Some useful terms to assist you during your ski property purchase:

Acte authentique de vente

The final contract, or deed of sale, for the completion of a French property sale, signed by the vendor and buyer, and certified by – and in the presence of – a notaire.

Regional state in Switzerland, eg Graubünden.

Local municipality or council in France, overseen by a mayor (maire) . Eg, Les Gets is a ‘commune’ in the Haute Savoie department.

Compagnie des Alpes (CDA)
Europe’s largest ski resort/ ski lift operator, controlling around 22 per cent of French resorts.

Compromis de vente
The first legally binding purchase contract in the French buying process, drawn up once an offer is accepted. Signed by the vendor and buyer, it typically requires the buyer to pay a 5-10 per cent deposit.

Cooling-off period
The week immediately after the signing of the ‘compromis de vente’ when the buyer has the right, by French law, to pull out of the sale without losing their deposit.

Dual season
Offering activities and amenities for tourists during the winter and summer months.

Apartment over two storeys.

FAI (Frais d’Agence Inclus)
Indicates that agency fees are included in the advertised price of a property in France. Typically seen next to the listed price of a property.

Self-catering accommodation in France available for holiday rentals and usually furnished.

A type of purchase contract, introduced by the French Government, which requires an owner to lease their property back to a holiday management company, which maintains the property and offers it as tourist accommodation. Leaseback owners can opt to receive a set number of weeks’ personal usage each year.

Lex Weber Law
Switzerland’s law that restricts the number of second homes allowed in a resort to 20 per cent of the total number of residences.

Maintenance charges
Fees property-owners in a complex or résidence pay towards the upkeep of communal areas and on-site facilities, including swimming pool, garage, gym and structural insurance of the building.

Newly constructed property yet to be purchased by its first owner.

Notaire (notary)
A legally qualified representative of the French State legally required to oversee and certify all property transactions. Notaires’ fees are set by the Government.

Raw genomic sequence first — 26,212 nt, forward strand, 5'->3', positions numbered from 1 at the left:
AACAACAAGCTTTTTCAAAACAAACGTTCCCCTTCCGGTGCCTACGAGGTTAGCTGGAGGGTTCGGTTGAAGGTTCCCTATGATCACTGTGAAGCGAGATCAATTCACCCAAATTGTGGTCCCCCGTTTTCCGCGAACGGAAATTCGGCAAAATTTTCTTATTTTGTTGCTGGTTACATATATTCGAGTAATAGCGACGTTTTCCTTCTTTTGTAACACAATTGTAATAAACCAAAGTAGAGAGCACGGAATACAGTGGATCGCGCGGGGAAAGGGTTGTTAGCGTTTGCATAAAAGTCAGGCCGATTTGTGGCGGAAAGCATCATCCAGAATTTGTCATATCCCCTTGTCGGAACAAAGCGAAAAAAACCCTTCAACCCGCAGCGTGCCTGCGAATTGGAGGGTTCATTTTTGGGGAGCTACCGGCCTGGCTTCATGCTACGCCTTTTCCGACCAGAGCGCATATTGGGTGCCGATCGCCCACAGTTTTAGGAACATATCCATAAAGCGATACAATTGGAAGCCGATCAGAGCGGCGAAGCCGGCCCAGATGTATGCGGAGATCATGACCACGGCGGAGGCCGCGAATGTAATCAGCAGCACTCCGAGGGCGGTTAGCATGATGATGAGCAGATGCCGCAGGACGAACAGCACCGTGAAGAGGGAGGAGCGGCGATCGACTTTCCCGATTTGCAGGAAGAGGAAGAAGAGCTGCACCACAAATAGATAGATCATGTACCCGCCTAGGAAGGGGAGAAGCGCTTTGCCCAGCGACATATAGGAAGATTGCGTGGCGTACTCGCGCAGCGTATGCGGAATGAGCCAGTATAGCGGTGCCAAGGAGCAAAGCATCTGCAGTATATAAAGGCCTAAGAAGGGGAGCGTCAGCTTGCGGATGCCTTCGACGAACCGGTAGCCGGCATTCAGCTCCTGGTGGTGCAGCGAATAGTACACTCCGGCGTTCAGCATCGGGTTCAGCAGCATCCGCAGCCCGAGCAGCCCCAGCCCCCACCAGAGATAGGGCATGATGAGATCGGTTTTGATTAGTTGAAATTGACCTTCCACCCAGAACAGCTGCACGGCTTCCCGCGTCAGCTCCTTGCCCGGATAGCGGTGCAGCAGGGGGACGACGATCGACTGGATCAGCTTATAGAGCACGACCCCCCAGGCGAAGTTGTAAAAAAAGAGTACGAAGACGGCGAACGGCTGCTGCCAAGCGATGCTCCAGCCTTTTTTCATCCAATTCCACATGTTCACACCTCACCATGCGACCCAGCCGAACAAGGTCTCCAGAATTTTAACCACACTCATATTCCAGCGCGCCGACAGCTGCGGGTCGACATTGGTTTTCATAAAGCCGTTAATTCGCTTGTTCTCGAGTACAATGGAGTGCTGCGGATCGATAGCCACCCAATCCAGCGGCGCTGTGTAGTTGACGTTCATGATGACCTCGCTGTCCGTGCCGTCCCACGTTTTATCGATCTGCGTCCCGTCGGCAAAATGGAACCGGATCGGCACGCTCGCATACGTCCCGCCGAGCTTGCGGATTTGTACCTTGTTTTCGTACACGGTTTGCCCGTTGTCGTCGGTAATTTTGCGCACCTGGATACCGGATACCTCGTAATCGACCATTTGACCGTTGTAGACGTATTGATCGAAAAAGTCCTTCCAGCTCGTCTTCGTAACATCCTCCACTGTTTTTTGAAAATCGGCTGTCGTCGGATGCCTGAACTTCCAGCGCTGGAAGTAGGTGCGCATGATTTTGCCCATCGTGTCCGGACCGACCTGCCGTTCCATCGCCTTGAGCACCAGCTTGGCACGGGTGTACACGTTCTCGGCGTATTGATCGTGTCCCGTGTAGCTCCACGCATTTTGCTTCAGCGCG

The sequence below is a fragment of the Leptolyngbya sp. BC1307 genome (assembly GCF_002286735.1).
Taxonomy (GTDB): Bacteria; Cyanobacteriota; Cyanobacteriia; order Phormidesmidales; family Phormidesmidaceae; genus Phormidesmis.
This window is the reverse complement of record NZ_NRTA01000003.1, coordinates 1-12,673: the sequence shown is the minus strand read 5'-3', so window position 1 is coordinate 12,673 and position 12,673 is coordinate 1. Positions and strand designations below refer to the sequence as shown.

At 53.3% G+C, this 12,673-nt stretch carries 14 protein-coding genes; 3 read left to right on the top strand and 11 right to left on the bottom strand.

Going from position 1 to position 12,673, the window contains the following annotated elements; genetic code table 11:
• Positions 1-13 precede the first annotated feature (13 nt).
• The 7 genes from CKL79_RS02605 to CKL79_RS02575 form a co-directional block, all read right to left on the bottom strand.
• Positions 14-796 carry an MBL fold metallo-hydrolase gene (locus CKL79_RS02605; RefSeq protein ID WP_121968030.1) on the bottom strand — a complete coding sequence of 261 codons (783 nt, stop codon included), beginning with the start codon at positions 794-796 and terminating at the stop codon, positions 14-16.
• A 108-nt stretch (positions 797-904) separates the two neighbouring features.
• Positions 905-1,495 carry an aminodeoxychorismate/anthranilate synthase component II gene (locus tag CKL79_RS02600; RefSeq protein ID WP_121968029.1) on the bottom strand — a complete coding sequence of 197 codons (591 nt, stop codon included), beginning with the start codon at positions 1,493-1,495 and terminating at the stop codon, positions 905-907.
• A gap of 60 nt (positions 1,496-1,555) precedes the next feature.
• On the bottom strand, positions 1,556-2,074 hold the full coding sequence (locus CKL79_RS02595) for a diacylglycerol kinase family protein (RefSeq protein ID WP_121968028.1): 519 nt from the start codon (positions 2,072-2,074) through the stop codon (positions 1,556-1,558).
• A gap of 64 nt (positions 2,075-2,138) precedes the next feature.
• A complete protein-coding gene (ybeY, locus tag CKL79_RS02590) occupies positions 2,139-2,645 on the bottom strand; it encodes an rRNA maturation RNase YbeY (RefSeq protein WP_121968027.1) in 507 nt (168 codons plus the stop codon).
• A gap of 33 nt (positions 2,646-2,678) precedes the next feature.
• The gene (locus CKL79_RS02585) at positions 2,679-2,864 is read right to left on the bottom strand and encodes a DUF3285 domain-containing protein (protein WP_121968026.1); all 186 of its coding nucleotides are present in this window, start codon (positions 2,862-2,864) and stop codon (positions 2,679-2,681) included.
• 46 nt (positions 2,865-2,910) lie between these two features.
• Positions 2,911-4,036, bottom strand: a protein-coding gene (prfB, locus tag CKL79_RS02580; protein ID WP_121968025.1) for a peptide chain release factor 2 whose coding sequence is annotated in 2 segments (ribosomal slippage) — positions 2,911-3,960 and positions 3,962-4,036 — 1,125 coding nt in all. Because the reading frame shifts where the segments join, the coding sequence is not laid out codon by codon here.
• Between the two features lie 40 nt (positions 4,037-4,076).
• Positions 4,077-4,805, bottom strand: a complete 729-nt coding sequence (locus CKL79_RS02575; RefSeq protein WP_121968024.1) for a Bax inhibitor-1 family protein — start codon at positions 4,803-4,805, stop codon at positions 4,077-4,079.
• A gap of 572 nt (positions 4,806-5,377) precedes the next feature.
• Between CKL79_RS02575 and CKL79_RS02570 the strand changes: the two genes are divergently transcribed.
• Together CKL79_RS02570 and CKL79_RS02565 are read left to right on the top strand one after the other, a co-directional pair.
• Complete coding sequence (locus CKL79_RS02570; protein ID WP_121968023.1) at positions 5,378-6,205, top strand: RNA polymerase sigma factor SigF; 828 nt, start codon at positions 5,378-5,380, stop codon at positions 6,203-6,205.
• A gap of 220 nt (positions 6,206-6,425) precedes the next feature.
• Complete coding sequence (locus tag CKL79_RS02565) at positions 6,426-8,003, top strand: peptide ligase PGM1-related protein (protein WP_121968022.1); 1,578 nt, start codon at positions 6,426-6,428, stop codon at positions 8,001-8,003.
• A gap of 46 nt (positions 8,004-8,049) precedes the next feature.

Buying property in a brand new ski development before it is constructed, typically requiring the buyer to make staged payments and settle the final balance on completion.

Property management agency
Firms employed to manage and look after ski homes on behalf of their owners. Services include key holding, cleaning, managing changeovers for rentals, and managing rentals and bookings.

Property offered for sale by an existing private owner, as opposed to new-build or off-plan property sold by a developer.

Résidence du tourism
Building containing leaseback properties, typically suites or apartments, and any communal facilities used for tourist accommodation.

SCI (Société Civile Immobilière)
A company set up exclusively to purchase property.

Service charges
See ‘Maintenance charges’.

Ski-in, ski-out
A property or accommodation with ski-able access to and from the slopes or a ski-lift.

Tax Foncière
French council tax due annually on every property in France and paid by the owner. Half goes to the local ‘commune’ and half to the French State.

Tax d’Habitation
French council tax due annually and based on residency of a property. Usually owners pay this tax, even if their property is a largely unoccupied second home, but if a property is let on a long-term basis, the tenants cover it.

Apartment over three storeys.

TTC (Toutes Taxes Comprises)
Indicates that all taxes are included in the advertised price of a property, typically seen with off-plan and new-build property.

TVA (Taxe sur la Valeur Ajoutée)

VAT (Value Added Tax).

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